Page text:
How to Edit a Session With Tons of Camera Angles in Premiere Pro
What do you do when you have so many camera angles that the multi-camera monitor is no longer a viable option? Make sure you’re always choosing the best shot possible with this unconventional workaround in Premiere Pro.
When working with projects such as single-camera music videos with performance footage and a narrative element, it’s easy to suddenly be dealing with something like thirty camera angles. At that point using the traditional multi-camera monitor may not be a viable solution, either because your computer can’t handle that many streams without the need of very low-resolution proxies or simply because keeping track of that many thumbnails is very difficult. The process explained in the video below could be the solution you’re looking for. (If you’re following the step-by-step walkthrough below the video, click on the images to enlarge them in a new tab.)
1. Synchronize your footage in a new sequence with a separate track for each angle in the video.
Whether it’s performance footage or a narrative storyline, the first step is very similar to a common approach to creating a traditional multi-camera workflow. As you can see in the image above, there’s a huge number of angles to deal with in this particular example.
2. Color code groups of tracks that relate to each other so it will be easy to identify them later in the process.
Right-click on each clip in the timeline and select Label to change its color. See the image above for an example.
3. Use the Target Track feature to use this particular approach.
Turn off the V1 Target Track by clicking the highlighted V1 to the left of Video Track 1. Create a new track at the top of all of your clips and name it Print Track. To target this track, make sure that you click on the V32 (or whatever number coincides with your number of tracks).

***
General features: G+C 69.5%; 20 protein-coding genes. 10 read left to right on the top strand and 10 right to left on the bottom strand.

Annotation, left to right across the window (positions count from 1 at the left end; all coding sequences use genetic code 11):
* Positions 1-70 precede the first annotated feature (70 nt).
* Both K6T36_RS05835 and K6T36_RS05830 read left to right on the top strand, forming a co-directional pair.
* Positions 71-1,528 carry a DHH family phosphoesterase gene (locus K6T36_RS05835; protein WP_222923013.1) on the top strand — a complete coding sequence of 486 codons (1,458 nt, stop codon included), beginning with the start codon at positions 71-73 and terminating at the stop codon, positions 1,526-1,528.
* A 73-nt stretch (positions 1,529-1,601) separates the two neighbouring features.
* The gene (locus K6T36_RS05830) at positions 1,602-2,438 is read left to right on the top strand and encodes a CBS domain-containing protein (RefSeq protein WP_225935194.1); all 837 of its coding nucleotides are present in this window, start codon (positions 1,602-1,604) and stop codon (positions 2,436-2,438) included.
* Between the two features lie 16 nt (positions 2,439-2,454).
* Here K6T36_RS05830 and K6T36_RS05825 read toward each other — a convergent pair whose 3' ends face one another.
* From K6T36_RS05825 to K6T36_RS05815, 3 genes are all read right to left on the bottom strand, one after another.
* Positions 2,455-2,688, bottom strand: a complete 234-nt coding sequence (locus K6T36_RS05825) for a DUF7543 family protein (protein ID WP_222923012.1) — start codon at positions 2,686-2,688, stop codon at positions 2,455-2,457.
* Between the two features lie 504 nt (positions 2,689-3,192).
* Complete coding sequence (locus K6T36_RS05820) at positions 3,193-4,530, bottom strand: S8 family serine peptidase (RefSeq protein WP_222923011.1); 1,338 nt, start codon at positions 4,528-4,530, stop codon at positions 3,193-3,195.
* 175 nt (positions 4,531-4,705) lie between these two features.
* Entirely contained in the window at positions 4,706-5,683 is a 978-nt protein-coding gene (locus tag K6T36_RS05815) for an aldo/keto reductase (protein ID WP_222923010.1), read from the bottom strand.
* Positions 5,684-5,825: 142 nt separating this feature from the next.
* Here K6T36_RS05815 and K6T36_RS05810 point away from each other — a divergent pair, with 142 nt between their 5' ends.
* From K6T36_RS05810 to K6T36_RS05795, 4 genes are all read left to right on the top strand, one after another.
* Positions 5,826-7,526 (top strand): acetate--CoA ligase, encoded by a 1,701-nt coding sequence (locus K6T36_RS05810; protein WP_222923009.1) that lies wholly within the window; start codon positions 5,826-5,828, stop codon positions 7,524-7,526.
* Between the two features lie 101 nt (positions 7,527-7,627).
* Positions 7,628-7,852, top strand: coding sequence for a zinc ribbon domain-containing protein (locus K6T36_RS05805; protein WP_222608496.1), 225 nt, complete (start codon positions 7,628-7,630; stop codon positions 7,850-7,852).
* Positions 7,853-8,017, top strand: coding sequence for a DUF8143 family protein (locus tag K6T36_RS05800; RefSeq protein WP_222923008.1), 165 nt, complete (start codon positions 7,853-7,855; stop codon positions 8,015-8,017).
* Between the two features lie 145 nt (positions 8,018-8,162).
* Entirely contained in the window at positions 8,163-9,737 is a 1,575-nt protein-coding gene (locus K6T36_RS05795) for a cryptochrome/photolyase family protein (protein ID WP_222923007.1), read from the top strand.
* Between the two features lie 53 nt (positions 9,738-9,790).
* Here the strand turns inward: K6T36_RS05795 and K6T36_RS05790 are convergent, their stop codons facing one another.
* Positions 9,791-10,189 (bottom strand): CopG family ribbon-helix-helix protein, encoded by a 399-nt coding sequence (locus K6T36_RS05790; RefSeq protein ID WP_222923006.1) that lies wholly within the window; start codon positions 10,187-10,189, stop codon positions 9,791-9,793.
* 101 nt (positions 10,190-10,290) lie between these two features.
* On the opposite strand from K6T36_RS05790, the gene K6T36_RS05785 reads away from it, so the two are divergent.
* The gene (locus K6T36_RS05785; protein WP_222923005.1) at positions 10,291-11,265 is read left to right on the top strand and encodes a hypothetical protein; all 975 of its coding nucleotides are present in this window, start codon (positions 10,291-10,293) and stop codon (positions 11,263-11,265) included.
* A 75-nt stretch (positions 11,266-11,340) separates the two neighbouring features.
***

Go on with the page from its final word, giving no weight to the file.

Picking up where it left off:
This means that anything you paste or insert will go directly to this track. Since your Print Track is at the top of the order in your timeline, anything that appears on that track will be seen in the Program window.
4. Use the Toggle Track buttons to the left of each clip to temporarily make a track viewable in the Program Monitor.
Remember that whatever track is highest in the stack of tracks in your timeline will be viewable as long as the Track Output is enabled. So to see Video Track 1, for example, you would need to turn off each Track Output above it.
5. Now that you’ve targeted the Print Track, anything you paste will appear anywhere the playhead is located.
By using the razor blade (Quick Key: C), arrow (Quick Key: V), and the rolling edit tool (Quick Key: N) in conjunction with the copy and paste commands (Quick Keys: Command+C and Command+V), you can now begin selecting segments from any of your tracks.
Additionally, you can use the up and down arrows to quickly snap the playhead to the beginning or ending of any clip located on the Print Track. This will be very useful when you can’t see the Print Track when choosing content from the lower tracks in your sequence. Pushing the up-arrow key moves backwards in time while the down-arrow key moves you forward in time.
6. Choose your opening shot and let it play until you’re ready to switch to a different angle.
Once the shot is complete, make a cut using the razor blade tool, switch to the arrow tool to select the clip, and hit the up arrow to return to the start of the sequence. (If your clip has empty space between it and 00:00:00:00, then position the playhead at the clip start for this first clip.) Next, hit Command +C to copy and Command +V to paste.
You should now see a copy of the clip in the same point in time on the targeted Print Track. Continue in this manner until you’ve completed your edit.
Results: Everything on the Print Track will now reflect your edits and will play back with ease even on a modest system.
This method is time-consuming, but it can be a great solution once you’re able to use the quick-key commands without thinking. I’ve used this method in several scenarios:
1. When there wasn’t disk space or time to make proxies of a very large project.
2. When there were too many camera angles, and flipping between multiple pages in the multi-camera monitor was affecting my edit decisions.
3. When my clients try to edit content for themselves on very modest systems that require so much compression in the proxies that they can no longer tell if the shot is in focus or generally useable.
How do you go about editing multi-angle projects? Share your tips in the comments below!